Travel Guide to California


Let It Ride

Want to try your luck? California has plenty of options for gambling

by Matt Villano

Pechanga Resort Casino

Located in Temecula Valley, the Pechanga Resort Casino is among the largest resort/casinos in the U.S. A four diamond property, it is owned and operated by the Pechanga Tribe, with cultural artifacts throughout the resort. It boasts more than 12 restaurants, an on-site golf course and luxury spa, a pool complex the size of five football fields, a live sports and concert events venue and a 24-hour casino with 200,000 square feet of gaming space.

In the olden days—the days of Frank Sinatra and Bugsy Siegel—U.S. gamblers looking for a date with Lady Luck had one option: Las Vegas. Nowadays, with changes to gambling laws in many states, it’s a safe bet that bettors can throw down their cash just about anywhere. Of all the states that now offer gambling, the best (and most plentiful) options are in California.

The Golden State has two choices for people looking to place bets: Native American casinos, and card rooms (which are glorified bars where gambling is legal, so long as the house doesn’t win).

The Native American outposts tend to be farther from major cities but offer nicer digs. They have slots. They have table games. They even have bingo. Many of these wagering wonderlands are “Vegas-style” resorts, complete with luxury hotels, top-notch restaurants and indulgent spas. A few of the properties even have their own golf courses.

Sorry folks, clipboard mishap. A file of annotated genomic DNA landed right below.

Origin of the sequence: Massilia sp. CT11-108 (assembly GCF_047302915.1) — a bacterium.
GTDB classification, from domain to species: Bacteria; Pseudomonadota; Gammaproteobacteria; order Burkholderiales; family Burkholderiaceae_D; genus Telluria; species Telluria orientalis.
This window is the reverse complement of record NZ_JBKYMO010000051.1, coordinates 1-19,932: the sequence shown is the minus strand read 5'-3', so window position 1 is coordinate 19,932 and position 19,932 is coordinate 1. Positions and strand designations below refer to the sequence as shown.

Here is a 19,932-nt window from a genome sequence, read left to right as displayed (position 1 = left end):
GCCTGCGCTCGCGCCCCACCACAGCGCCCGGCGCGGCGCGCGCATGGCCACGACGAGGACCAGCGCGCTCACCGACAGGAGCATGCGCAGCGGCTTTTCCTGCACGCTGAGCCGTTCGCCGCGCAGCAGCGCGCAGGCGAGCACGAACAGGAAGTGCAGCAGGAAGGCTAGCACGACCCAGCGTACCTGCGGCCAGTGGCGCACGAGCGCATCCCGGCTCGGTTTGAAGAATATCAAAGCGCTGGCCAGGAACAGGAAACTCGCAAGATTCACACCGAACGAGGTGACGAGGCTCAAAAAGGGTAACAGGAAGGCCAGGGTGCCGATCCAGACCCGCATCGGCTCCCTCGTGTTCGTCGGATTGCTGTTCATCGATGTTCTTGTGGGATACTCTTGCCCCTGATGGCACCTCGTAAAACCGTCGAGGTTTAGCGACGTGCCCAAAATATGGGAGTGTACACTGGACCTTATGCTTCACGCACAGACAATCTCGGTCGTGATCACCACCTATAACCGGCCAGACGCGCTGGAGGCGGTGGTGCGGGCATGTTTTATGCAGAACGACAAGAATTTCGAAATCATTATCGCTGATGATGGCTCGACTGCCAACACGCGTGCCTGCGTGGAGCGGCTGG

Card rooms are smaller, quieter and, in many cases, more geared toward locals. Games here are far less varied. In most cases, as the name suggests, only card games are available. The upside? Gambling action is usually loose (and that’s a good thing).

We’ve divided California’s gambling scene into four distinct geographical regions. Wherever you go, bet wisely, and remember to stay within your means.

San Francisco Bay Area & Beyond

Without question, the Bay Area is the most exciting region of California for gambling, with more options than any other part of the state. It also is home to the largest casino in Sonoma County: Graton Resort & Casino.

This attraction, located in Rohnert Park, is operated by Station Casinos, one of the largest casino companies in Las Vegas, that announced in 2023 of a massive expansion which will double the size of both the casino and the hotel by 2025.

For now, bettors cheer the swanky gambling floor, which boasts a live poker room, over 100 table games, and 3,000 state-of-the-art slots. Foodies flock to the place, too—the restaurant lineup includes an outpost of local favorite Boathouse Asian Eatery, and a food-court outpost of twelve-time world pizza champion Tony Gemignani’s Italian food eateries. There is also a 200-room hotel with a full house of amenities, including a full-service spa and salon, and fitness center.

Other Native American casinos in this region are small but superlative in other ways. Many, including Thunder Valley (Lincoln), Chukchansi (Coarsegold), Twin Pine (Middletown) and Cache Creek (Brooks) also have full-service hotels.  Chukchansi is the closest casino to Yosemite National Park, just 27 miles from the southern entrance near Wawona; it’s also just 15 miles from Bass Lake Recreation Area. Twin Pine, nearly halfway between the wineries of the northern Napa Valley and Lake County, is said to be the nation’s only wine-themed casino destination. Red Hawk, in Placerville, offers child-care services for tykes while mom and dad play.